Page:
Like many retired footballers, Romario has tried to help whenever he can through mostly friendly matches that are aimed at raising money for a certain foundation. A particular and memorable match of this kind happened in 2006 where a 14-year-old Neymar scored in a match organized by Romario and Robinho in hopes of raising money for charity.
While Romario is an elected official, he has had many lawsuits against him throughout his life. With lawsuits against him ranging from drunk driving incidents, tax fraud and even a doping case, which turned out to be a positive only because of the anti hair loss medication he took at the time.
One particularly strange incident was after his omission from the Brazil’s 1998 World Cup squad where he decided to mock Brazil’s manager Mario Zagallo by painting a cartoon of him. Zagallo went to court with this and won the case, forcing Romario to remove the doors to his bar that were painted with Zagallo’s likeness!
This section of Romario biography belongs to his career statistics in the Brazil national team and the clubs that he played at:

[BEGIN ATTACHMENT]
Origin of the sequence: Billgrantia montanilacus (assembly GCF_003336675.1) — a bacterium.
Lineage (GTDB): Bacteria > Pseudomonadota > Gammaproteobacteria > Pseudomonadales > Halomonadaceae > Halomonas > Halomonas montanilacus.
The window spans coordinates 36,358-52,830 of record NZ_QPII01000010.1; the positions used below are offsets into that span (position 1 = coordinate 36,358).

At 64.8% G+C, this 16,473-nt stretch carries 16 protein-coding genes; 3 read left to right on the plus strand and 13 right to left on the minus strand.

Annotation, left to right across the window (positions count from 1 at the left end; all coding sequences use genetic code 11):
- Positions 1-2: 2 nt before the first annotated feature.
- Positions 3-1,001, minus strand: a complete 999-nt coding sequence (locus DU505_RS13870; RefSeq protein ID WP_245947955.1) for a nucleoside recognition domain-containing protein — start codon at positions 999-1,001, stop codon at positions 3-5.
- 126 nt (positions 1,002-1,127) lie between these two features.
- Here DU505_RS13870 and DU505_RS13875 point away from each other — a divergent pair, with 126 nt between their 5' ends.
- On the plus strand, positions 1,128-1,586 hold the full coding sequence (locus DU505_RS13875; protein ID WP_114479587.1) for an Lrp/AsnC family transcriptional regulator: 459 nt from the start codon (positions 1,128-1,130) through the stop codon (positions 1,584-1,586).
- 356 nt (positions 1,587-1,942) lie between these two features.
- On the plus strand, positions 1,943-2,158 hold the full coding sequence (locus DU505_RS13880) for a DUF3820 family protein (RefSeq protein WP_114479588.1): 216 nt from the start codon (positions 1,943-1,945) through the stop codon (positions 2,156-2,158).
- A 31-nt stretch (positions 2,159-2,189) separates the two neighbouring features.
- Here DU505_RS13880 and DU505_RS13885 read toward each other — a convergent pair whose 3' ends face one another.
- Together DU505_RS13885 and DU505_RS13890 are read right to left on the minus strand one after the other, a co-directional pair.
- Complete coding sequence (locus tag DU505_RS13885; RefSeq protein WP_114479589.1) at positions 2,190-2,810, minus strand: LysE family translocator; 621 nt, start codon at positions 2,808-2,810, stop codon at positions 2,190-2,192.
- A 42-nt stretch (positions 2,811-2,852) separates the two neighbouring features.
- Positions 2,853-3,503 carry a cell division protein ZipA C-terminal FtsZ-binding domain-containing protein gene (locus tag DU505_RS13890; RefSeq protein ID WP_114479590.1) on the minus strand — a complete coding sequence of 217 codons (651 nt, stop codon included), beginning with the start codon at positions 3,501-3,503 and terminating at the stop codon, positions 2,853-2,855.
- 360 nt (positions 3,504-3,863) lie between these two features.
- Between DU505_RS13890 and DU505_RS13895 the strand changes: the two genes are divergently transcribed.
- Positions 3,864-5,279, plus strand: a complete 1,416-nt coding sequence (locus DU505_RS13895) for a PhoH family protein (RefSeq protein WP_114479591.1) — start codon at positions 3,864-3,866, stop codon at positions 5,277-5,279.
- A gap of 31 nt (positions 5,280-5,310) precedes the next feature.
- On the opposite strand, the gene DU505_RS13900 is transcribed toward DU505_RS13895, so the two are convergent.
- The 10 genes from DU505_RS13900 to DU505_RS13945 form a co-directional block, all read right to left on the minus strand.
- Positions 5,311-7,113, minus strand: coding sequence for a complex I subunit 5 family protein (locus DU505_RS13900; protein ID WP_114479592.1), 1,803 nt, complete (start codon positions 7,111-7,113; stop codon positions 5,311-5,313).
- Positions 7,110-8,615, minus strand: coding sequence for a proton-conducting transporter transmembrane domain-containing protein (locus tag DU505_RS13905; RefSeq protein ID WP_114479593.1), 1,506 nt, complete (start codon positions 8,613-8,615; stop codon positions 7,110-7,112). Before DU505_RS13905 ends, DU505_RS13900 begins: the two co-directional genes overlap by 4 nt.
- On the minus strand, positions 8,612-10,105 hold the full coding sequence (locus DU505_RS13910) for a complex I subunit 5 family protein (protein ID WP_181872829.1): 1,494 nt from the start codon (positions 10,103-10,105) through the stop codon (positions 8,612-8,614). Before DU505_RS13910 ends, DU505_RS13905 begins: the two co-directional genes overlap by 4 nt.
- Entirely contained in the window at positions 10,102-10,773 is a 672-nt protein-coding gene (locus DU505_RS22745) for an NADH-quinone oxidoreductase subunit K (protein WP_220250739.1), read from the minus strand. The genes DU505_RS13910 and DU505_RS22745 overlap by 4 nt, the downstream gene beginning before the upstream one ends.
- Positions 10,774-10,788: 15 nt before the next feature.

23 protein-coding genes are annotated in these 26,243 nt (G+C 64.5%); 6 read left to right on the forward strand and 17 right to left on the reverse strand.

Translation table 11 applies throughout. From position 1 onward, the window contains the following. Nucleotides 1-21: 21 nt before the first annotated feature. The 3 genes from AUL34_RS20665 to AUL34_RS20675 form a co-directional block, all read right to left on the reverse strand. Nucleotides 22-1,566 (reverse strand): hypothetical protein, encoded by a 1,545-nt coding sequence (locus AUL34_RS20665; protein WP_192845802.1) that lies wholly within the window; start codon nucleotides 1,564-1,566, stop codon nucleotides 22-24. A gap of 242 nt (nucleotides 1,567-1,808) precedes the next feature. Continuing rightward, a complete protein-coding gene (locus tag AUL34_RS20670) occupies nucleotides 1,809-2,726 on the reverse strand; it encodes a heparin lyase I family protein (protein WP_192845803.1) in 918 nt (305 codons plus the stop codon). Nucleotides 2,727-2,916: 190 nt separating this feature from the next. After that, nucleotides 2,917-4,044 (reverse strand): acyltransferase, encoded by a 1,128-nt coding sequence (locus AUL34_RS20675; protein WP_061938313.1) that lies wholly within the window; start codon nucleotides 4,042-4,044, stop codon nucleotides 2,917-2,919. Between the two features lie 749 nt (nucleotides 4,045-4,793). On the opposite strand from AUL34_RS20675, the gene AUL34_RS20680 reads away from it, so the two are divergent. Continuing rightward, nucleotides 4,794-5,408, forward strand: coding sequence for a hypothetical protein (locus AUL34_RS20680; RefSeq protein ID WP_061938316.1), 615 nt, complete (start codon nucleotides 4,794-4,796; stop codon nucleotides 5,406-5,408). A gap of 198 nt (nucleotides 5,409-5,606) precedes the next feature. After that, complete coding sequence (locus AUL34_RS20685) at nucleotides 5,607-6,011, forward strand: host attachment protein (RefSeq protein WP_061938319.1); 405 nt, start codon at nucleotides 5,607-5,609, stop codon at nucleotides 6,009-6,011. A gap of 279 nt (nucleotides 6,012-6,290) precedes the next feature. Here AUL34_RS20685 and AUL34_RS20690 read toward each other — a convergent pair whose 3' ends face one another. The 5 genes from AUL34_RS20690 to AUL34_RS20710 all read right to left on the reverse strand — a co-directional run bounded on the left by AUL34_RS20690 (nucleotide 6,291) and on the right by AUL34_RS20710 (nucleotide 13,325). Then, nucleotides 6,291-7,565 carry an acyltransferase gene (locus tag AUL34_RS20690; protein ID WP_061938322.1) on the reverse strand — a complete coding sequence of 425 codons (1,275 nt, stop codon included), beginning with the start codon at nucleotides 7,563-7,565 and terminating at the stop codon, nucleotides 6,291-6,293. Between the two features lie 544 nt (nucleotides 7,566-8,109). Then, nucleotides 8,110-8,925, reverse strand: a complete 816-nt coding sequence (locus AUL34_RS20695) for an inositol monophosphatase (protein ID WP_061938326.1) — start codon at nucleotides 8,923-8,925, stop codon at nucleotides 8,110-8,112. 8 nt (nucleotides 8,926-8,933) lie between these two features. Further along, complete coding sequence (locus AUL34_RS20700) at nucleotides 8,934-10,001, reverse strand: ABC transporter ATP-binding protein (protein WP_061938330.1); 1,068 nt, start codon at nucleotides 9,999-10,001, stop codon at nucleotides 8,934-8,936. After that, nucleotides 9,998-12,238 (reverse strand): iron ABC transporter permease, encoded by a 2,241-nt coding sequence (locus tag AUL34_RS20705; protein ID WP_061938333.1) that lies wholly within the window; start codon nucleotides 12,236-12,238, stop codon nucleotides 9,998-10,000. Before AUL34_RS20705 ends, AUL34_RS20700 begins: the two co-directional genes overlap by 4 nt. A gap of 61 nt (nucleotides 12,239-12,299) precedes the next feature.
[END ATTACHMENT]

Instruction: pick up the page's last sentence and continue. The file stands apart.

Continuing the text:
isn’t complete without his general statistics in the clubs that he played, starting with Vasco de Gama where he played in 141 matches and scored 80 goals, winning two state championships with them before moving toPSV Eindhoven
where he would win 5 major trophies and score 128 goals in 146 games.
He then joined Barcelona in 1993 and won the La Liga on his debut season, scoring 39 goals in 65 games during his one and a half seasons at Barcelona before moving back to Brazil and Flamengo. Romario had 2 spells at Flamengo between 1995 and 1999 where he scored a total of 184 goals in 209 matches. He also did play 12 games for Valencia during these times and scored 6 goals.His second spell at Vasco de Gama followed where Romario showed some of the best form of his career scoring 132 goals in 135 matches.
He followed that with a move to Fluminense where he scored 47 goals in 75 matches before he once again joined Vasco de Gama for a third spell scoring 39 goals in 54 matches. He then went to America and ended up scoring 19 goals in 25 matches for Miami FC. A 4 match spell at Adeleide United where he scored a single goal was followed by his final spell at Vasco de Gama which resulted in 15 goals in 19 matches, one of which was his alleged 1000th career goal. Although both FIFA and RSSSF debate this, claiming his goal tally to be somewhere in the mid-900. Romario ended up retiring from football in 2008.
Making his debut for Brazil’s national team in 1987, Romario went on to play for the Selecao in 70 games, scoring 55 goals. Although if his goals in the Olympics team is to be counted as well, he has scored 71 goals in 85 matches for Brazil.